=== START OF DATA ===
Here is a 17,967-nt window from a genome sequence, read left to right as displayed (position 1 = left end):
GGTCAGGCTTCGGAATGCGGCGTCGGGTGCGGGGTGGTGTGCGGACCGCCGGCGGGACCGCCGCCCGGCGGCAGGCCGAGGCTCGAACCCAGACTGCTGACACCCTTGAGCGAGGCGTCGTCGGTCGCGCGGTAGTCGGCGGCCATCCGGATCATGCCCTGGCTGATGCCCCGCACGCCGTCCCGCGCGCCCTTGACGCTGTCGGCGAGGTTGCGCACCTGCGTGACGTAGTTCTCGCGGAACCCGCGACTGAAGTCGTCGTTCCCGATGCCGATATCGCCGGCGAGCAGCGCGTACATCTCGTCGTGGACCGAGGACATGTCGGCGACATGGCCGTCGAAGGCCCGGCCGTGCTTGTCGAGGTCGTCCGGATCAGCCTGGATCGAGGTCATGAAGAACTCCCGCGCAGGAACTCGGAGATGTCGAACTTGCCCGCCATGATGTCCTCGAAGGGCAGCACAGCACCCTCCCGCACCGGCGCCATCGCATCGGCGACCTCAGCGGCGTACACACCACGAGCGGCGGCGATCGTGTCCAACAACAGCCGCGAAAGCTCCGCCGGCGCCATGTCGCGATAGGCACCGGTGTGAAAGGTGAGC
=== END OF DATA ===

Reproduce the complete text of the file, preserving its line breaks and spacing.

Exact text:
Here is a 17,967-nt window from a genome sequence, read left to right as displayed (position 1 = left end):
GGTCAGGCTTCGGAATGCGGCGTCGGGTGCGGGGTGGTGTGCGGACCGCCGGCGGGACCGCCGCCCGGCGGCAGGCCGAGGCTCGAACCCAGACTGCTGACACCCTTGAGCGAGGCGTCGTCGGTCGCGCGGTAGTCGGCGGCCATCCGGATCATGCCCTGGCTGATGCCCCGCACGCCGTCCCGCGCGCCCTTGACGCTGTCGGCGAGGTTGCGCACCTGCGTGACGTAGTTCTCGCGGAACCCGCGACTGAAGTCGTCGTTCCCGATGCCGATATCGCCGGCGAGCAGCGCGTACATCTCGTCGTGGACCGAGGACATGTCGGCGACATGGCCGTCGAAGGCCCGGCCGTGCTTGTCGAGGTCGTCCGGATCAGCCTGGATCGAGGTCATGAAGAACTCCCGCGCAGGAACTCGGAGATGTCGAACTTGCCCGCCATGATGTCCTCGAAGGGCAGCACAGCACCCTCCCGCACCGGCGCCATCGCATCGGCGACCTCAGCGGCGTACACACCACGAGCGGCGGCGATCGTGTCCAACAACAGCCGCGAAAGCTCCGCCGGCGCCATGTCGCGATAGGCACCGGTGTGAAAGGTGAGC